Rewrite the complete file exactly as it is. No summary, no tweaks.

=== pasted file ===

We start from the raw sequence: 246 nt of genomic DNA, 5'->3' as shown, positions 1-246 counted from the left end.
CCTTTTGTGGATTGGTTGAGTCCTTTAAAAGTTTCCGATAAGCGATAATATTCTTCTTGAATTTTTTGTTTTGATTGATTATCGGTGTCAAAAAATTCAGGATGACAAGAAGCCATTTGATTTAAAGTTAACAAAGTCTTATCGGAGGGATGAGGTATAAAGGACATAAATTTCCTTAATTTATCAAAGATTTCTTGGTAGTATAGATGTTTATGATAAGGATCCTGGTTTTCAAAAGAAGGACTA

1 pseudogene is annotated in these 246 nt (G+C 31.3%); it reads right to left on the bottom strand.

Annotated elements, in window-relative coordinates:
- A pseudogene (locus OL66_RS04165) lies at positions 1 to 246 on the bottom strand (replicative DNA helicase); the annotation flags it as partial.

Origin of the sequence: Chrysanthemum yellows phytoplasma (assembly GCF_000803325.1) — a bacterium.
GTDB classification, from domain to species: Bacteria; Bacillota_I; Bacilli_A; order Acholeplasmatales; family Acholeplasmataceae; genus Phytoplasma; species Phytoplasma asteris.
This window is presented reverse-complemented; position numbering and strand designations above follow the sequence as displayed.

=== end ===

We start from the raw sequence: 246 nt of genomic DNA, 5'->3' as shown, positions 1-246 counted from the left end.
CCTTTTGTGGATTGGTTGAGTCCTTTAAAAGTTTCCGATAAGCGATAATATTCTTCTTGAATTTTTTGTTTTGATTGATTATCGGTGTCAAAAAATTCAGGATGACAAGAAGCCATTTGATTTAAAGTTAACAAAGTCTTATCGGAGGGATGAGGTATAAAGGACATAAATTTCCTTAATTTATCAAAGATTTCTTGGTAGTATAGATGTTTATGATAAGGATCCTGGTTTTCAAAAGAAGGACTA

1 pseudogene is annotated in these 246 nt (G+C 31.3%); it reads right to left on the bottom strand.

Annotated elements, in window-relative coordinates:
- A pseudogene (locus OL66_RS04165) lies at positions 1 to 246 on the bottom strand (replicative DNA helicase); the annotation flags it as partial.

Origin of the sequence: Chrysanthemum yellows phytoplasma (assembly GCF_000803325.1) — a bacterium.
GTDB classification, from domain to species: Bacteria; Bacillota_I; Bacilli_A; order Acholeplasmatales; family Acholeplasmataceae; genus Phytoplasma; species Phytoplasma asteris.
This window is presented reverse-complemented; position numbering and strand designations above follow the sequence as displayed.